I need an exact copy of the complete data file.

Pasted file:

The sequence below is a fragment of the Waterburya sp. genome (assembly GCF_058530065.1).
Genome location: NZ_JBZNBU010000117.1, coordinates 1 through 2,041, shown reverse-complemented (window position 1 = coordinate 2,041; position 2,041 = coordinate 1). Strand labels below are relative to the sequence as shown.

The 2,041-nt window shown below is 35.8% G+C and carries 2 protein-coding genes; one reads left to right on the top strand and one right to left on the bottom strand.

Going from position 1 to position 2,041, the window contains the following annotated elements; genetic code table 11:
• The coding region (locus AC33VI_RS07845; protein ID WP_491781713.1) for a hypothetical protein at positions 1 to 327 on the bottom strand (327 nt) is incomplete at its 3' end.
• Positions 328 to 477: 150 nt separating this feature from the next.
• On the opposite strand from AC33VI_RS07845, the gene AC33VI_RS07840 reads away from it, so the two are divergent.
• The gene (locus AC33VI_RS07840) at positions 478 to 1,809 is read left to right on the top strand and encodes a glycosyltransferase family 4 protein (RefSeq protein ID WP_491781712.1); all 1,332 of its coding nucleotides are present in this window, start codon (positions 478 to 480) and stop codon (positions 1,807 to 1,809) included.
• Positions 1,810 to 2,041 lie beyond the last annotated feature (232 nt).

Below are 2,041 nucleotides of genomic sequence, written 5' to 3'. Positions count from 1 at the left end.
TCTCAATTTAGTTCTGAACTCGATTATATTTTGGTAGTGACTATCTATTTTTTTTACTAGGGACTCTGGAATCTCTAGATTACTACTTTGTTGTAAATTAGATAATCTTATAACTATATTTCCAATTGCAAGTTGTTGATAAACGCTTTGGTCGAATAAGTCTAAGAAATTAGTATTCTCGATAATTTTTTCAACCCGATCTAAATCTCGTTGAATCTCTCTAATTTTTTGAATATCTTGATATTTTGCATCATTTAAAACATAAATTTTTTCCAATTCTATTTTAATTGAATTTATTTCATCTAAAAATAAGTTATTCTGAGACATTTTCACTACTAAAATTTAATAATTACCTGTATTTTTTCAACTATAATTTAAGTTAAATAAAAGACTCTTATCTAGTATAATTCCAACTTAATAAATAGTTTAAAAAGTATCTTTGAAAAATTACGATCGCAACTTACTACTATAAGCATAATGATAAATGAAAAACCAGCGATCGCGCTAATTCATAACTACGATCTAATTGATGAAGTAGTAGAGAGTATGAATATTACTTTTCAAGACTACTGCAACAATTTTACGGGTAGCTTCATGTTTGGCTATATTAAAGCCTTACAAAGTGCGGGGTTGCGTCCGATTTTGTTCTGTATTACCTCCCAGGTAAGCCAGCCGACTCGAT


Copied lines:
The sequence below is a fragment of the Waterburya sp. genome (assembly GCF_058530065.1).
Genome location: NZ_JBZNBU010000117.1, coordinates 1 through 2,041, shown reverse-complemented (window position 1 = coordinate 2,041; position 2,041 = coordinate 1). Strand labels below are relative to the sequence as shown.

The 2,041-nt window shown below is 35.8% G+C and carries 2 protein-coding genes; one reads left to right on the top strand and one right to left on the bottom strand.

Going from position 1 to position 2,041, the window contains the following annotated elements; genetic code table 11:
• The coding region (locus AC33VI_RS07845; protein ID WP_491781713.1) for a hypothetical protein at positions 1 to 327 on the bottom strand (327 nt) is incomplete at its 3' end.
• Positions 328 to 477: 150 nt separating this feature from the next.
• On the opposite strand from AC33VI_RS07845, the gene AC33VI_RS07840 reads away from it, so the two are divergent.
• The gene (locus AC33VI_RS07840) at positions 478 to 1,809 is read left to right on the top strand and encodes a glycosyltransferase family 4 protein (RefSeq protein ID WP_491781712.1); all 1,332 of its coding nucleotides are present in this window, start codon (positions 478 to 480) and stop codon (positions 1,807 to 1,809) included.
• Positions 1,810 to 2,041 lie beyond the last annotated feature (232 nt).

Below are 2,041 nucleotides of genomic sequence, written 5' to 3'. Positions count from 1 at the left end.
TCTCAATTTAGTTCTGAACTCGATTATATTTTGGTAGTGACTATCTATTTTTTTTACTAGGGACTCTGGAATCTCTAGATTACTACTTTGTTGTAAATTAGATAATCTTATAACTATATTTCCAATTGCAAGTTGTTGATAAACGCTTTGGTCGAATAAGTCTAAGAAATTAGTATTCTCGATAATTTTTTCAACCCGATCTAAATCTCGTTGAATCTCTCTAATTTTTTGAATATCTTGATATTTTGCATCATTTAAAACATAAATTTTTTCCAATTCTATTTTAATTGAATTTATTTCATCTAAAAATAAGTTATTCTGAGACATTTTCACTACTAAAATTTAATAATTACCTGTATTTTTTCAACTATAATTTAAGTTAAATAAAAGACTCTTATCTAGTATAATTCCAACTTAATAAATAGTTTAAAAAGTATCTTTGAAAAATTACGATCGCAACTTACTACTATAAGCATAATGATAAATGAAAAACCAGCGATCGCGCTAATTCATAACTACGATCTAATTGATGAAGTAGTAGAGAGTATGAATATTACTTTTCAAGACTACTGCAACAATTTTACGGGTAGCTTCATGTTTGGCTATATTAAAGCCTTACAAAGTGCGGGGTTGCGTCCGATTTTGTTCTGTATTACCTCCCAGGTAAGCCAGCCGACTCGAT